Asian markets jumped on Friday after the US Federal Reserve unleashed a third round of asset purchases or QE3 in a bid to shore up growth in the world's largest economy.
A regional benchmark index was headed for the longest winning streak since January 2011.
The MSCI Asia Pacific Index was up 1.8% to 123.16 as of 11:19 a.m. in Tokyo, poised for a seventh day of advance.
More than five stocks climbed for each that fell on the index, which has gained 3.4% this week and is heading for the biggest weekly gain since December.
The MSCI Asia Pacific index rose 3.2% this quarter through yesterday
Material shares gained the most among the 10 industry groups on the MSCI Asia Pacific measure while financial shares accounted for a third of the bounce in the Asia Pacific benchmark.
The Fed policymakers said that it will buy US$40bn of mortgage-backed debt per month until the job market improves substantially as long as inflation remains contained
The central bank will continue its purchases of mortgage-backed securities and undertake other asset purchases if the outlook for the labor market doesn’t improve substantially, the FOMC said yesterday.
The US central bank also said that it was unlikely to raise interest rates from current lows until at least mid-2015, extending the time frame for such a move from late 2014.
Oil rose to a four-month high on speculation that the fresh stimulus measures by the Fed will boost fuel demand amid concern that unrest in the Middle East and North Africa will disrupt supplies.
The dollar was 0.1% from a four-month low against the euro as Fed Chairman Ben S. Bernanke's plan to conduct another round of quantitative easing (QE) raised concern about the US currency's strength.
The dollar index measured against a basket of key currencies fell to a fresh four-month low of 79.134.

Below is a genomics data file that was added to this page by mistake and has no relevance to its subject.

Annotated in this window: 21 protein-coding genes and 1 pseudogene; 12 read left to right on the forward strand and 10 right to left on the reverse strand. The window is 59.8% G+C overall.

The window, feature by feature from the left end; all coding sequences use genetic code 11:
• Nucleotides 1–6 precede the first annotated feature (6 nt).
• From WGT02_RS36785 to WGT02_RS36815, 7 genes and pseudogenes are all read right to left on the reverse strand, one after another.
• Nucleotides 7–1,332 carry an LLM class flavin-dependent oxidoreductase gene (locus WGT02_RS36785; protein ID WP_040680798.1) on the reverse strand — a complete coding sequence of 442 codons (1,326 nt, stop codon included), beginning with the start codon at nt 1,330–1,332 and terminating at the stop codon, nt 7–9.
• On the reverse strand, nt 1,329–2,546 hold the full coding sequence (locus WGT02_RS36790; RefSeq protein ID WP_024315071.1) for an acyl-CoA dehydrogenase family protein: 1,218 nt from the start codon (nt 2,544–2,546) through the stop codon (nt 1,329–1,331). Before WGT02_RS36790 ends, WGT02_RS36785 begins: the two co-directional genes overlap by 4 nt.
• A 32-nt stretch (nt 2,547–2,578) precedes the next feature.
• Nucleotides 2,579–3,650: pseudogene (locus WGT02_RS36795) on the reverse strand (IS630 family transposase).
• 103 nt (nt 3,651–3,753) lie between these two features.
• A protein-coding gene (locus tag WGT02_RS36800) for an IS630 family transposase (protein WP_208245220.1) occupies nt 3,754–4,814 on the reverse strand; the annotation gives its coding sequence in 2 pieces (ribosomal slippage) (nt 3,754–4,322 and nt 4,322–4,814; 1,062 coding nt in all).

The euro was set for a fifth weekly gain versus the yen, the longest run in three years. The yen fell from a seven-month high amid speculation Japan will intervene in markets to weaken the currency.
The yen may appreciate against the dollar to levels that the Japanese authorities would find uncomfortable.
Finance Minister Juno Alumni said on Friday that Japan stands ready to take decisive action against excessive yen rises if necessary after it hit a seven-month high against the dollar following the Fed's move.
Shanghai commodities futures, from copper, zinc to reb jumped between 3% to 5%.
US stocks scaled multi-year peaks, with the Standard & Poor's 500 Index hitting its best close since December 2007 on Thursday.
Spot gold rose 0.4% to a 6-1/2 month high of US$1,774.96 an ounce, adding to Thursday's 2% gain.
Oil extended its overnight gains, with US crude futures rising 0.6% to US$98.89 a barrel and Brent adding 0.5% to US$116.41.
The Thomson Reuters-Jefferies CRB commodity index rose 0.5% on Thursday, a sixth straight gain, to touch the highest level since March.